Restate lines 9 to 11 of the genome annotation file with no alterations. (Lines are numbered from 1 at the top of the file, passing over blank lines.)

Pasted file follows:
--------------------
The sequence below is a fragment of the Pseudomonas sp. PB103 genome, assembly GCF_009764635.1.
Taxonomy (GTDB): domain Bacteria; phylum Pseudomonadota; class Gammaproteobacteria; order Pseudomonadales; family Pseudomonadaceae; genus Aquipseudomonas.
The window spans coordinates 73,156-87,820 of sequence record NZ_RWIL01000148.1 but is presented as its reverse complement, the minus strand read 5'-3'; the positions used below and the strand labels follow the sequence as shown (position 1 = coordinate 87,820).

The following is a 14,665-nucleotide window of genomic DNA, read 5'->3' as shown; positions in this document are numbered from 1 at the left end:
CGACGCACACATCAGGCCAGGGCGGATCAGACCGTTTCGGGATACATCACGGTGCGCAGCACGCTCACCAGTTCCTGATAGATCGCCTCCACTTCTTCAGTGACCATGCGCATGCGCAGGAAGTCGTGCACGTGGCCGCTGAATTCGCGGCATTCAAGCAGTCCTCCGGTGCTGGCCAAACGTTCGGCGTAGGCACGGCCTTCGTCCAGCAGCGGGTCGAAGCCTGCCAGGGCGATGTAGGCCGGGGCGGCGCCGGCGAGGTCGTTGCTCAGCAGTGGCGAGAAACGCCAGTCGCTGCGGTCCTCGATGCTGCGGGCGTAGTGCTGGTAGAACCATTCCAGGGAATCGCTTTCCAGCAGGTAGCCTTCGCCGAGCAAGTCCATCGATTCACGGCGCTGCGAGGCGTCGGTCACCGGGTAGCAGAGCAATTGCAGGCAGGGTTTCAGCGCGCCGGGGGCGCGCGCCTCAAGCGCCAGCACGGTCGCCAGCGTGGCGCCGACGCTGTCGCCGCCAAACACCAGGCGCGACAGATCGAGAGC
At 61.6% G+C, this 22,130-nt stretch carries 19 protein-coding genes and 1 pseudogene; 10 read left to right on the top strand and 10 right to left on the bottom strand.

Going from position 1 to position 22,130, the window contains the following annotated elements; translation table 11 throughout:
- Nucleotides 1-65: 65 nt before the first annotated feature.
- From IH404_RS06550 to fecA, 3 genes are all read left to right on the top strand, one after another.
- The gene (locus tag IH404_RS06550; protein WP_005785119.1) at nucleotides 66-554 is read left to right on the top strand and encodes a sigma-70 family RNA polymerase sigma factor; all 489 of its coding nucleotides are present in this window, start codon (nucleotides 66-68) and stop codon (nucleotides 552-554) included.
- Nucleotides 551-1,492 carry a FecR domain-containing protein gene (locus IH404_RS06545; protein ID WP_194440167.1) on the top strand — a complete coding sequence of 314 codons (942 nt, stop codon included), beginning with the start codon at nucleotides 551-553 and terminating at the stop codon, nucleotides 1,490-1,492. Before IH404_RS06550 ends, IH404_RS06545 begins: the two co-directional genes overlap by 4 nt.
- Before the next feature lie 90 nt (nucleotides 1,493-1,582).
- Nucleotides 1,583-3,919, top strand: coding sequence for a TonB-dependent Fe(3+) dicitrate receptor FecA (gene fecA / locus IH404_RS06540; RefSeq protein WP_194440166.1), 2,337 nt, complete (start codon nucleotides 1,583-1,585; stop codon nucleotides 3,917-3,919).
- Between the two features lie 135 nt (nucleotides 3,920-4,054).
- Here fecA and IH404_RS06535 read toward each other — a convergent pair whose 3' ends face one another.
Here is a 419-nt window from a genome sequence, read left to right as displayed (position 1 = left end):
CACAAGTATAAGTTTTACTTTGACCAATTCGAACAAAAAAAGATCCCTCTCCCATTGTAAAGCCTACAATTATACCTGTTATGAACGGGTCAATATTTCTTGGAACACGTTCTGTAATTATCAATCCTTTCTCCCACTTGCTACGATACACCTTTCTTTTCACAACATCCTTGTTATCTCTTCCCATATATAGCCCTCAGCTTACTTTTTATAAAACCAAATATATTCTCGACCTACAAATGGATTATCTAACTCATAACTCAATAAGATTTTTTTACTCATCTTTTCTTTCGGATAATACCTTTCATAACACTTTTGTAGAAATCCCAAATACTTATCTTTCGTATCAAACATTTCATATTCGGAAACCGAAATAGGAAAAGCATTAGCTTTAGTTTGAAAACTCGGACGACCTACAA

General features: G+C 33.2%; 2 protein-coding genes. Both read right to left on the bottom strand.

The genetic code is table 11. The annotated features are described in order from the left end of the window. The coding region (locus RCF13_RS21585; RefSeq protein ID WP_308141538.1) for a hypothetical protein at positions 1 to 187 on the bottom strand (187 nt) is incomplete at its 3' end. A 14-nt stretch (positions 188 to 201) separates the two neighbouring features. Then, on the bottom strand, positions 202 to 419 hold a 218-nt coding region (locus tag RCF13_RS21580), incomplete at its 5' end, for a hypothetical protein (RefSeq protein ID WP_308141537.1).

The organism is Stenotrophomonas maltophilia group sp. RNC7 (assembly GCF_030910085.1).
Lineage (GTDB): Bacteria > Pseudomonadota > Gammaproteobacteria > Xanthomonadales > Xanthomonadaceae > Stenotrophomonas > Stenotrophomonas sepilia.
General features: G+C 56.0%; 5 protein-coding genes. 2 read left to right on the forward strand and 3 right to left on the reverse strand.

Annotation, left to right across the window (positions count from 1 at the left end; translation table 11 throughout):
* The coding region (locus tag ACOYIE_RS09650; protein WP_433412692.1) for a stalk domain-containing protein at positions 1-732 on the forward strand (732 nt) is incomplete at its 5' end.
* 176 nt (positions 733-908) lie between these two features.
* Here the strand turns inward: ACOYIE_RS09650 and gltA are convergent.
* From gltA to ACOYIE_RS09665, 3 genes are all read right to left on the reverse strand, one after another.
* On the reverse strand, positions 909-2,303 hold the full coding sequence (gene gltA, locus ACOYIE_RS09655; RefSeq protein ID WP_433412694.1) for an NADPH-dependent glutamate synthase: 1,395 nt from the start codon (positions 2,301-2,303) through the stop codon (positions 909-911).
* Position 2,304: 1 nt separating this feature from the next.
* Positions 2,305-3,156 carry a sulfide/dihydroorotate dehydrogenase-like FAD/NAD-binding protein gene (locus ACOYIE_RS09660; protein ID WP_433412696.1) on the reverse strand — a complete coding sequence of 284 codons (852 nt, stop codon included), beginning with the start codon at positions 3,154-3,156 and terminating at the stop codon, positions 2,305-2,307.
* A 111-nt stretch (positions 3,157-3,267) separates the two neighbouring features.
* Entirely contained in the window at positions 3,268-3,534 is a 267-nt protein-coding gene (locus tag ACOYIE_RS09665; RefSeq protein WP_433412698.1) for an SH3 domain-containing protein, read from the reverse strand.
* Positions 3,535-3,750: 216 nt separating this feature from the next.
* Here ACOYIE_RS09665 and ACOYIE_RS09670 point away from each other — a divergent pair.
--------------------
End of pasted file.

- From IH404_RS06550 to fecA, 3 genes are all read left to right on the top strand, one after another.
- The gene (locus tag IH404_RS06550; protein WP_005785119.1) at nucleotides 66-554 is read left to right on the top strand and encodes a sigma-70 family RNA polymerase sigma factor; all 489 of its coding nucleotides are present in this window, start codon (nucleotides 66-68) and stop codon (nucleotides 552-554) included.
- Nucleotides 551-1,492 carry a FecR domain-containing protein gene (locus IH404_RS06545; protein ID WP_194440167.1) on the top strand — a complete coding sequence of 314 codons (942 nt, stop codon included), beginning with the start codon at nucleotides 551-553 and terminating at the stop codon, nucleotides 1,490-1,492. Before IH404_RS06550 ends, IH404_RS06545 begins: the two co-directional genes overlap by 4 nt.